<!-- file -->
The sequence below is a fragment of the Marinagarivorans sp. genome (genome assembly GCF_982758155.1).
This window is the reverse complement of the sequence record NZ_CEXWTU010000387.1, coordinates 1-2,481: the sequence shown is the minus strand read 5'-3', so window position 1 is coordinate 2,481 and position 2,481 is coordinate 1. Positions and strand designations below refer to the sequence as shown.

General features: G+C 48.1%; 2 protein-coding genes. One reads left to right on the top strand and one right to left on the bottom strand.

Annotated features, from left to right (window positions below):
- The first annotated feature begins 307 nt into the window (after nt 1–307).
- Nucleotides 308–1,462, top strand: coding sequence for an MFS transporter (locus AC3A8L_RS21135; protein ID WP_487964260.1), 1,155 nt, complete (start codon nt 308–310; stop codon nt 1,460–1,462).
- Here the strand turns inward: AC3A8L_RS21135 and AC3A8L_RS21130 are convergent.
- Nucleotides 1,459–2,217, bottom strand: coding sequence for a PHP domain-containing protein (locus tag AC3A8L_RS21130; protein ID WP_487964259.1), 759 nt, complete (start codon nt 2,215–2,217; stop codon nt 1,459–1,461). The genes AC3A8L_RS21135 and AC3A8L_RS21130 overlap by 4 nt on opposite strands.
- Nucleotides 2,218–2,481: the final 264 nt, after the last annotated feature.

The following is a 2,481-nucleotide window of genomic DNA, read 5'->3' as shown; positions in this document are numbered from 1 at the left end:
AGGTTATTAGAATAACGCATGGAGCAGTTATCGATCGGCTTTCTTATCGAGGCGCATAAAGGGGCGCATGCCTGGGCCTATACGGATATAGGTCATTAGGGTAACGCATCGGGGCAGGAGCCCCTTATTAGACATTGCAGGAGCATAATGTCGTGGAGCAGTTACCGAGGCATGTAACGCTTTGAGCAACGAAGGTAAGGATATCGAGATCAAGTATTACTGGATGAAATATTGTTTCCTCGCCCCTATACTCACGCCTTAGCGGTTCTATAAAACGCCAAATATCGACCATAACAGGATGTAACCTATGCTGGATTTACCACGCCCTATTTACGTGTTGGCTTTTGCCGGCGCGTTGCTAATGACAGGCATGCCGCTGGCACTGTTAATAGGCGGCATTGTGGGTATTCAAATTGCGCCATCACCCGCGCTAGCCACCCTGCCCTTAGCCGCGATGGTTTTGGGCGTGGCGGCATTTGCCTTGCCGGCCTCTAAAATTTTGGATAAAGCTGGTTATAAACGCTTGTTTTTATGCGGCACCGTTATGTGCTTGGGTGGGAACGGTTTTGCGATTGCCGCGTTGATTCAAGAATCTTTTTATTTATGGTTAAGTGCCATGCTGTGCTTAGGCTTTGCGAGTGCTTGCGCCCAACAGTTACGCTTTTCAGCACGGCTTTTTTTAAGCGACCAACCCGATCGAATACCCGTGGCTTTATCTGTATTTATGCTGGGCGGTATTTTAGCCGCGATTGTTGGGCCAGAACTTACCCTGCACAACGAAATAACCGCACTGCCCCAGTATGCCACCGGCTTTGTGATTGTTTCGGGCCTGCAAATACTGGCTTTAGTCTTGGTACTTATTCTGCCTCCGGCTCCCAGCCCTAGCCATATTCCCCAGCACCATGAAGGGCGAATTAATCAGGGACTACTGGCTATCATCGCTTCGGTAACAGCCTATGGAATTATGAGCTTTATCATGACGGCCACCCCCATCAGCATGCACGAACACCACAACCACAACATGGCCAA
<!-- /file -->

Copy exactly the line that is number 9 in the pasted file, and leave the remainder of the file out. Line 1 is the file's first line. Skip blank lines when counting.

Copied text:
- Nucleotides 2,218–2,481: the final 264 nt, after the last annotated feature.